Tie your editor down: Make sure you know exactly what your editor wants and expects. Don’t stand for: ‘You know what we want.’Get a concrete idea of the angle they are after. Relationships can fray and features fall apart because the story was not communicated properly from the outset.
Don’t just listen: Interviews are as much about what somebody didn’t say as what they did. You are trying to elicit secrets which most people won’t volunteer readily. Like a barrister in court, if you’ve researched your story enough you should know what somebody isn’t saying.
Sometimes, I let the tape recorder run, and don’t listen to what the person is saying at all. I look at body language, mannerisms, the way someone sits, what words they emphasise, how they dress, how they decorate their house. This often gives a better insight into someone than quotes.
Find a pattern: With investigative features, establish a pattern to vindicate your suspicions. Approach a story like a detective – prove motive and means, and make sure the main planks of your piece are corroborated by three or four independent sources. Generally, there is one main contact who will give you your story. Your job is to ascertain that what they say is true and to add supporting details.
Make that extra call: It sounds simplistic, but often that last call or email can lead to your whole story. Push hard on the research – this makes the writing easier.
Plan, plan, plan: The secret to a good feature, in fact good writing, is saying things in the right order. Before you start writing, plan your feature out and make sure you know when you are going to introduce characters, what the rubric of your story is, what the argument to drive the feature forward is and what conclusions you are going to draw. The more you lay it all out at this stage, the easier it will be to write. A feature is not just a wham-bam intro and then a plod to the end – that’s called a news story. As a feature writer your need to pace yourself like a runner to tease the story out and deliver a knock-out blow at the end.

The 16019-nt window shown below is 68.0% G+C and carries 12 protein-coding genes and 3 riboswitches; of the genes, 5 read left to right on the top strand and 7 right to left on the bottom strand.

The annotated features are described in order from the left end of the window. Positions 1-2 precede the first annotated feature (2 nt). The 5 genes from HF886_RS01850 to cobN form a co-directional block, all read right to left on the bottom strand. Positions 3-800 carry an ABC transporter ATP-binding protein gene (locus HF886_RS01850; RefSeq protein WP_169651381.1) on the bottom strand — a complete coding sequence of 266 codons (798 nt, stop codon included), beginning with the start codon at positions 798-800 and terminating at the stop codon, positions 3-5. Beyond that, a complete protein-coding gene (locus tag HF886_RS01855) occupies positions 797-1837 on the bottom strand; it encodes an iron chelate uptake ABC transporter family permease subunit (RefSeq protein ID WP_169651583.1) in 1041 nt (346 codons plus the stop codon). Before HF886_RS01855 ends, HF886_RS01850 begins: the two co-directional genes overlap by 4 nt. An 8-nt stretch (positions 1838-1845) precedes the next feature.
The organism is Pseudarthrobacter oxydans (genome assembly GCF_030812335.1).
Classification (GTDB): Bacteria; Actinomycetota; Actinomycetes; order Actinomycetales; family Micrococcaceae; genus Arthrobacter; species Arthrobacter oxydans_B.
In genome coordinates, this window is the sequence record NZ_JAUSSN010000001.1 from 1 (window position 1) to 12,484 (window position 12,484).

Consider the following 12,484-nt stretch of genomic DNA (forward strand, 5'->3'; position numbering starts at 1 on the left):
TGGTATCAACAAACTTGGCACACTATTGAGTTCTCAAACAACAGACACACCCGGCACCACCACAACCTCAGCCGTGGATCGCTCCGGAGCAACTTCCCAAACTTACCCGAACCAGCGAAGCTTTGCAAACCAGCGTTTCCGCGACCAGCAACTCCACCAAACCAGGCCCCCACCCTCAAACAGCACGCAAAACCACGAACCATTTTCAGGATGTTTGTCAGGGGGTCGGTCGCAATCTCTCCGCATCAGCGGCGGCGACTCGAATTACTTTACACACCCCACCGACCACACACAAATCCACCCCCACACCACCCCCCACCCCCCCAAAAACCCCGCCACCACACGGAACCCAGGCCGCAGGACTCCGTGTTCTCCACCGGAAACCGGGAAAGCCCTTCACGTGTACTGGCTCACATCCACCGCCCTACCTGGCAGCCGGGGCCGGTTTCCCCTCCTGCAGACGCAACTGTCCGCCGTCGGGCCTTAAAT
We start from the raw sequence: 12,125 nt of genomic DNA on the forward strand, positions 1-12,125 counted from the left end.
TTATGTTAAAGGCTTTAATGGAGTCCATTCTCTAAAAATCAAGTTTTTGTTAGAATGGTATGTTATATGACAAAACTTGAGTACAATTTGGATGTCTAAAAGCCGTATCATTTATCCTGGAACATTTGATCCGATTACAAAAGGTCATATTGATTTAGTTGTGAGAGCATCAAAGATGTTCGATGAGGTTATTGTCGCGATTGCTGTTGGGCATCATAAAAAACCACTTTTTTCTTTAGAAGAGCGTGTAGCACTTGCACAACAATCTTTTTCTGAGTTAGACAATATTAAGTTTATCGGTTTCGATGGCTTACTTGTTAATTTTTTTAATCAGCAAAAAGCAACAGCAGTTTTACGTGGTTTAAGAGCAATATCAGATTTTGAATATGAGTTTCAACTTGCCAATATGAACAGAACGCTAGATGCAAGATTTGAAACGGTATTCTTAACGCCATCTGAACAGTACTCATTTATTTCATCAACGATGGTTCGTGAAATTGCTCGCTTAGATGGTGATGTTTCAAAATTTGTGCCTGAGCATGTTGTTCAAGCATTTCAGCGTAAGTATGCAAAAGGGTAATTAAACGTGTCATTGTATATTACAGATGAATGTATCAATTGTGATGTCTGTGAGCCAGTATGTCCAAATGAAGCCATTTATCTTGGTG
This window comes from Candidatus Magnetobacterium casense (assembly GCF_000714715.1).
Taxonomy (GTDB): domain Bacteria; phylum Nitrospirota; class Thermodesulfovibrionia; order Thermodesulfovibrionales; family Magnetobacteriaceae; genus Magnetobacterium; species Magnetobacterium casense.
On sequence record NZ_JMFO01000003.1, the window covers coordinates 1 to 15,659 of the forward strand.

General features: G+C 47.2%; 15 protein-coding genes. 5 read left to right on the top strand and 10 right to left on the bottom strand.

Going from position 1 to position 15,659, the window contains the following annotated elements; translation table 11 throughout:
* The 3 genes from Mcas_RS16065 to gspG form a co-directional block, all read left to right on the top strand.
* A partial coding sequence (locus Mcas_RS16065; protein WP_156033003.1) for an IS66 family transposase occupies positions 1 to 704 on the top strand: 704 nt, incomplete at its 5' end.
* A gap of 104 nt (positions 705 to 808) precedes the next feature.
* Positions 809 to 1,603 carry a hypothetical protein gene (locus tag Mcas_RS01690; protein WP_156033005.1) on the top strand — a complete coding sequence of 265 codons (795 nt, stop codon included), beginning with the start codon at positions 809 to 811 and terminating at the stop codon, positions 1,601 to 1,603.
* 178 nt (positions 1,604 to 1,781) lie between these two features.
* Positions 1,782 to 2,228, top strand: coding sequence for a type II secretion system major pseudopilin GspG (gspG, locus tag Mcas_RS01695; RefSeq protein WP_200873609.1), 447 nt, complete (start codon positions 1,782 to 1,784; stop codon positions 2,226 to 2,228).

Build empathy: You want your readers to feel something visceral for your characters. Establish them early in the story and offer glimpses into why your readers should empathise with their plight or problem.
The intro: Never write the intro last – that’s a counsel of despair. Try to use as much fine detail as you can to either put the reader inside your experience or the lives of the characters you are writing about. Detail is the key in making your writing snap. Put the reader inside the story from the first line. Don’t let them just spectate – make them live and feel the story.
Know your worth: Some magazine editors will have you believe there are scores of writers out there that they can use and that you are lucky to be writing for them. That’s a lie. Very few writers make it as freelance feature writers and those who do are very good – it’s a tough business and you have to be skilled and business-oriented to survive. You hold all the cards. Magazines depend on freelances to survive – without them they would fold. You are providing ideas, which leads to photographs and copy – the whole reason people buy the magazine in the first place – against which they sell advertising. The magazine is lucky to have a skilled writer such as yourself. They depend on you, rather than the other way around.
Jonathan Green is the Press Gazette Magazine Journalism Awards feature writer of the year. www.jonathan-green.com